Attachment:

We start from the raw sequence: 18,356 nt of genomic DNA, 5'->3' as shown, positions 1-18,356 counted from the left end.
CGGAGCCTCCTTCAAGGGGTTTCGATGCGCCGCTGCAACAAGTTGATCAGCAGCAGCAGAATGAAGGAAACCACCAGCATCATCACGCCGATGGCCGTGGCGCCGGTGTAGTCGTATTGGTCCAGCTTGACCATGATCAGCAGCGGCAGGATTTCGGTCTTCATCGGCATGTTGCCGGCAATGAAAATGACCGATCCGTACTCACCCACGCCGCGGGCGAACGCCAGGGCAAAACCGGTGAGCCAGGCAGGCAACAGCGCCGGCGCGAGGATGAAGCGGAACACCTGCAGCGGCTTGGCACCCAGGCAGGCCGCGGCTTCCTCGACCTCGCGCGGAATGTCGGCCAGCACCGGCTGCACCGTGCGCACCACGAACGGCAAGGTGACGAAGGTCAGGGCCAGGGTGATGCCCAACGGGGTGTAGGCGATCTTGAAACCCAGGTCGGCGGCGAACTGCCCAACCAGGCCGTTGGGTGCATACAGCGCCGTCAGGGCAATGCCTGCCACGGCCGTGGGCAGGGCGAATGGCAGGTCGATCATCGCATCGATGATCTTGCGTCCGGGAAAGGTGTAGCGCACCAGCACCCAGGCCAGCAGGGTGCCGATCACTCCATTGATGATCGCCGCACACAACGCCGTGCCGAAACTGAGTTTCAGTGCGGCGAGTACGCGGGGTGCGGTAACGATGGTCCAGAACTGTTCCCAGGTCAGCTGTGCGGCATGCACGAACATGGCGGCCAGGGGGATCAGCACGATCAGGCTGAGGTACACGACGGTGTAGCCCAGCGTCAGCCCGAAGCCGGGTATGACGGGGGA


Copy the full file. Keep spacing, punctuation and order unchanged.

We start from the raw sequence: 18,356 nt of genomic DNA, 5'->3' as shown, positions 1-18,356 counted from the left end.
CGGAGCCTCCTTCAAGGGGTTTCGATGCGCCGCTGCAACAAGTTGATCAGCAGCAGCAGAATGAAGGAAACCACCAGCATCATCACGCCGATGGCCGTGGCGCCGGTGTAGTCGTATTGGTCCAGCTTGACCATGATCAGCAGCGGCAGGATTTCGGTCTTCATCGGCATGTTGCCGGCAATGAAAATGACCGATCCGTACTCACCCACGCCGCGGGCGAACGCCAGGGCAAAACCGGTGAGCCAGGCAGGCAACAGCGCCGGCGCGAGGATGAAGCGGAACACCTGCAGCGGCTTGGCACCCAGGCAGGCCGCGGCTTCCTCGACCTCGCGCGGAATGTCGGCCAGCACCGGCTGCACCGTGCGCACCACGAACGGCAAGGTGACGAAGGTCAGGGCCAGGGTGATGCCCAACGGGGTGTAGGCGATCTTGAAACCCAGGTCGGCGGCGAACTGCCCAACCAGGCCGTTGGGTGCATACAGCGCCGTCAGGGCAATGCCTGCCACGGCCGTGGGCAGGGCGAATGGCAGGTCGATCATCGCATCGATGATCTTGCGTCCGGGAAAGGTGTAGCGCACCAGCACCCAGGCCAGCAGGGTGCCGATCACTCCATTGATGATCGCCGCACACAACGCCGTGCCGAAACTGAGTTTCAGTGCGGCGAGTACGCGGGGTGCGGTAACGATGGTCCAGAACTGTTCCCAGGTCAGCTGTGCGGCATGCACGAACATGGCGGCCAGGGGGATCAGCACGATCAGGCTGAGGTACACGACGGTGTAGCCCAGCGTCAGCCCGAAGCCGGGTATGACGGGGGA